By Keith Eddings
---- — LAWRENCE -- As his pint-sized margin over Mayor William Lantigua heads to a recount this weekend, Daniel Rivera yesterday began laying the foundation of the administration he hopes to form by naming 18 people to a transition team that will examine the issues he’ll face if the recount ratifies his unofficial victory.
“As everyone knows, we’re still waiting for the outcome of Saturday’s recount,” Rivera said in announcing the team’s members, acknowledging that the results of the election have not been certified even as he continues positioning himself as the winner. “I want to be clear that we are not taking anything for granted in terms of the outcome, but at the same time we think it is the responsible thing to do to get the transition process underway.”
Rivera, a two-term city councilor, last week named lawyer Zoila Gomez and Maggie Super Church, chairman of Groundwork USA, to oversee the transition effort. Those appointments, and the 18 people Rivera named yesterday to co-chair the 10 committees Gomez and Church will oversee, re-emphasized what had been the themes of Rivera’s campaign: attracting development, improving public safety and education, unifying a city he said was fractured by Lantigua’s leadership and keeping the budget balanced while hiring more cops and lessening the city’s dependence on state and federal aid.
Yesterday’s appointments also were a nod to Rivera’s political supporters. Many of those he tapped backed him over Lantigua, although Rivera said he will add “people who supported the current mayor” to the team. He declined to identify who they would be and also did not name Lantigua by name in his 15-minute news conference yesterday, held in the same lobby at Everett Mills on South Union Street where he declared his candidacy on Feb. 6.
The 18 include educators, businessmen, social service workers, a neighborhood association president, a medical doctor, a firefighter and the owner of the mill where Rivera spoke. The team also includes two city councilors, a former councilor and a school committeeman, who all endorsed Rivera against Lantigua. Many of the 18 stood behind Rivera at yesterday’s announcement.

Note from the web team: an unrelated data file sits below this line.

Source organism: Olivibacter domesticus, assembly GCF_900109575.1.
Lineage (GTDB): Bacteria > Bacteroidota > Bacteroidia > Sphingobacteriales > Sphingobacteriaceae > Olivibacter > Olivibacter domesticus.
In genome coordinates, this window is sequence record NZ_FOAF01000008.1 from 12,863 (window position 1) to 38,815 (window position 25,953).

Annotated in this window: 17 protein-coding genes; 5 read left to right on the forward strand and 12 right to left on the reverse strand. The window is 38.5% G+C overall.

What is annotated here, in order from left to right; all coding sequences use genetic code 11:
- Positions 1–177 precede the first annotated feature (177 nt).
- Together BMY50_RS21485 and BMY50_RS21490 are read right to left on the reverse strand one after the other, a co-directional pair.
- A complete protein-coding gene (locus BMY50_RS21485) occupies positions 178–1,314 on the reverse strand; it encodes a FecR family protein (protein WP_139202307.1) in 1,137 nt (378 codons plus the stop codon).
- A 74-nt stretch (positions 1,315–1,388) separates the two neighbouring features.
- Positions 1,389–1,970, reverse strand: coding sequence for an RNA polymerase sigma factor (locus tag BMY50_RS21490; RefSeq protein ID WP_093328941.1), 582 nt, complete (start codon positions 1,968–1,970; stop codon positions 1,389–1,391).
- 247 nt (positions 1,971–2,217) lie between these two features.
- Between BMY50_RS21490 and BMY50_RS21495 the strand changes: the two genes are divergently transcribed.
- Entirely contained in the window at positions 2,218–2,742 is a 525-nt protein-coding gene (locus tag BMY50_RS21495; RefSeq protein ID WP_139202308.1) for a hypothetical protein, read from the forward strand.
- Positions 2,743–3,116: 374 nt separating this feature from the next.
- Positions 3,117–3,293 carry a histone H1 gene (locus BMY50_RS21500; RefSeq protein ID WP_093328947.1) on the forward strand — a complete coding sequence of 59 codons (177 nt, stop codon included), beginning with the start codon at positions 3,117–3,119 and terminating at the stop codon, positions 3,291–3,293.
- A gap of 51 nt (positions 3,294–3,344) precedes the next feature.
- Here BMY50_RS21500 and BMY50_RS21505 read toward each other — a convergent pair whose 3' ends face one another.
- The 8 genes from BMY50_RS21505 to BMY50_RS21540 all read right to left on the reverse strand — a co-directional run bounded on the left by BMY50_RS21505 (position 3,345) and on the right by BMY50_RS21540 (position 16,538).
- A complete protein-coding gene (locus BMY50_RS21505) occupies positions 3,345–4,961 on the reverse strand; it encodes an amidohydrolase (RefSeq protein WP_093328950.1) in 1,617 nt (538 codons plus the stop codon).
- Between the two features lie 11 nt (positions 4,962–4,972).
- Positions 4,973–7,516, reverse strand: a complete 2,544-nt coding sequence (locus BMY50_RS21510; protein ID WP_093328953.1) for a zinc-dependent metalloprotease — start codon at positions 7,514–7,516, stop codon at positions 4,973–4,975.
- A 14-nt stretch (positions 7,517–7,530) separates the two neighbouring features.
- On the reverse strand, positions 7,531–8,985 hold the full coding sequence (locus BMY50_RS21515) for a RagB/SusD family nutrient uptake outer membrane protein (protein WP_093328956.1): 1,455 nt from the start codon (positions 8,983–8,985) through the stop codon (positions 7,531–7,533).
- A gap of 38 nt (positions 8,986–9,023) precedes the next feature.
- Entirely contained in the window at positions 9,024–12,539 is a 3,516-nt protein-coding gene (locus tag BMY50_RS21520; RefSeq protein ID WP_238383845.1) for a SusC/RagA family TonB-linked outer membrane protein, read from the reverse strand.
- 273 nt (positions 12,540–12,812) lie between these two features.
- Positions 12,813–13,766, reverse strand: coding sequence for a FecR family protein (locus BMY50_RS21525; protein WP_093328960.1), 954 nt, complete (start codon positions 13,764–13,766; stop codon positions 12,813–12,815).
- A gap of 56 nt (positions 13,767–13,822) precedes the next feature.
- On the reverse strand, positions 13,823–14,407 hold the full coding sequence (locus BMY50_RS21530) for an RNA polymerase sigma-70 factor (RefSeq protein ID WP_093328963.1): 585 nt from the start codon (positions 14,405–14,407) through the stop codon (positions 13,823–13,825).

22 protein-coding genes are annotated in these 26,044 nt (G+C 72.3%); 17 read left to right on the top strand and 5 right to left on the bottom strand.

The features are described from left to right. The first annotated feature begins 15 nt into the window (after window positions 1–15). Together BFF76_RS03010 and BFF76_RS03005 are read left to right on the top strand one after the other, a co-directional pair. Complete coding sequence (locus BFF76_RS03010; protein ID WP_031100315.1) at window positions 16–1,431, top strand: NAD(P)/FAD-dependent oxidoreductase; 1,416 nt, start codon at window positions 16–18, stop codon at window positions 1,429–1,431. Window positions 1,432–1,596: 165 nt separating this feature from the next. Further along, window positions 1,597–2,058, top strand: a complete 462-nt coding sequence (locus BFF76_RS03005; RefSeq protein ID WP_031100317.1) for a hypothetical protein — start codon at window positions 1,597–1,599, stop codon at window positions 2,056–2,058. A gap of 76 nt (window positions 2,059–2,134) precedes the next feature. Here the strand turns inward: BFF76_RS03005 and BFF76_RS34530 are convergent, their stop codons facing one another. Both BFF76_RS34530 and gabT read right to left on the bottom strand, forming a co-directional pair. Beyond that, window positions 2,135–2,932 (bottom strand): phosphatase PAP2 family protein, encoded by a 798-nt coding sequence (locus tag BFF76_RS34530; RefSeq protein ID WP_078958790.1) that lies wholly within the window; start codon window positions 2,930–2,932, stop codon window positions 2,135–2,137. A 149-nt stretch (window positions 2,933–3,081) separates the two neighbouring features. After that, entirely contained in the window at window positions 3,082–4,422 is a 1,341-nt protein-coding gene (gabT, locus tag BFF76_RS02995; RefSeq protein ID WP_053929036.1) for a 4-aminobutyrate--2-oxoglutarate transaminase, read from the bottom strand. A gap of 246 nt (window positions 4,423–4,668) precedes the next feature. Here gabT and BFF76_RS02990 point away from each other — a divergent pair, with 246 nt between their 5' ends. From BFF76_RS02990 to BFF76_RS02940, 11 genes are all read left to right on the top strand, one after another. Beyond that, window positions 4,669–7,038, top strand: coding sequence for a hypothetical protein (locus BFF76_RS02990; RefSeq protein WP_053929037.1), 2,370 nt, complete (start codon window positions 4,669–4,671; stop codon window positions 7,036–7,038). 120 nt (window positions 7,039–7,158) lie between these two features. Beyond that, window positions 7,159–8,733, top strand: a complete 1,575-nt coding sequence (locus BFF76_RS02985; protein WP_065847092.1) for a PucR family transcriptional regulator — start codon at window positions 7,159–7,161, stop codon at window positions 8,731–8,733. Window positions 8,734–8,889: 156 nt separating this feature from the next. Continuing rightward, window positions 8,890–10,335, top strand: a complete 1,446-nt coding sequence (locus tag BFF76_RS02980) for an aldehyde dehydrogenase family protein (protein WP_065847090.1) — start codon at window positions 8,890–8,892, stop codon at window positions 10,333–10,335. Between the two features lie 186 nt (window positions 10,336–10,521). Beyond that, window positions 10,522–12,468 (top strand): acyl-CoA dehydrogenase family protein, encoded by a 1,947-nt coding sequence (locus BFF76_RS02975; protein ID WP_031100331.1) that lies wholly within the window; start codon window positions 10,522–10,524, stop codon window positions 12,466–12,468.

The firefighter, Juan “Manny” Gonzalez, was one of the six candidates who ran in September’s preliminary election along with Lantigua and Rivera. He endorsed Rivera after finishing a distant third.
Rivera named Gonzalez to co-chair a committee that will advise him on public safety issues. Afterward, Gonzalez said he would consult with members of the firefighters union and Fire Chief Jack Bergeron before saying what advice he might offer Rivera.
“First we have to get through Saturday,” Gonzalez added, referring to the recount.
Rivera said he has not spoken to Lantigua since his election but said he expected his cooperation with the transition if he loses the recount.
“We’re clear the mayor loves the city, so we know he’s going to cooperate with us in the transition,” Rivera said.
Lantigua did not respond to a message left on his cell phone.
Rivera topped Lantigua by 58 votes out of the 15,210 cast on Nov. 5, a margin of less than four-tenths of a percentage point.
The recount is scheduled for 10 a.m. at South Lawrence East Middle School at 165 Crawford St.
Rivera said more appointments to his transition team committees would be announced after the recount.
Public Safety: Firefighter Juan "Manny" Gonzalez and City Councilor Marc Laplante. Budget and Finance: Kristen Harol, vice president of Life Initiative, and David Tibbetts, adviser for workforce development at Northern Essex and Middlesex community colleges. Education and Youth: Lawrence High School teachers Quinn Gonell and Eliana Martinez. Public Celebrations and Unity: City Councilor Eileen Bernal. Community Engagement: School Committeeman James Blatchford. Jobs and Economic Development: Marianne Paley Nadel, owner and general manager of the Everett Mills, and former City Councilor Julia Silverio. Quality of Life: Pedro Torres, general manager at Napolitano Marble and Granite, and Brenda Rozzi, president of the Sacred Heart/ Brookfield Street Neighborhood Association. Housing: Jessica Andors, executive director of Lawrence CommunityWorks, and Alberto Nunez, owner of Nunez Properties. Arts and Culture: Mary Guerrero, owner of Café Azteca and El Taller restaurants and a teacher at the Oliver School, and Victor Perez, director of Hacha y Machete dance company. Health and Wellness: Dr. John Raser, director of Community Medicine at the Greater Lawrence Family Health Center, and Wander Morel, owner of Anos Fitness.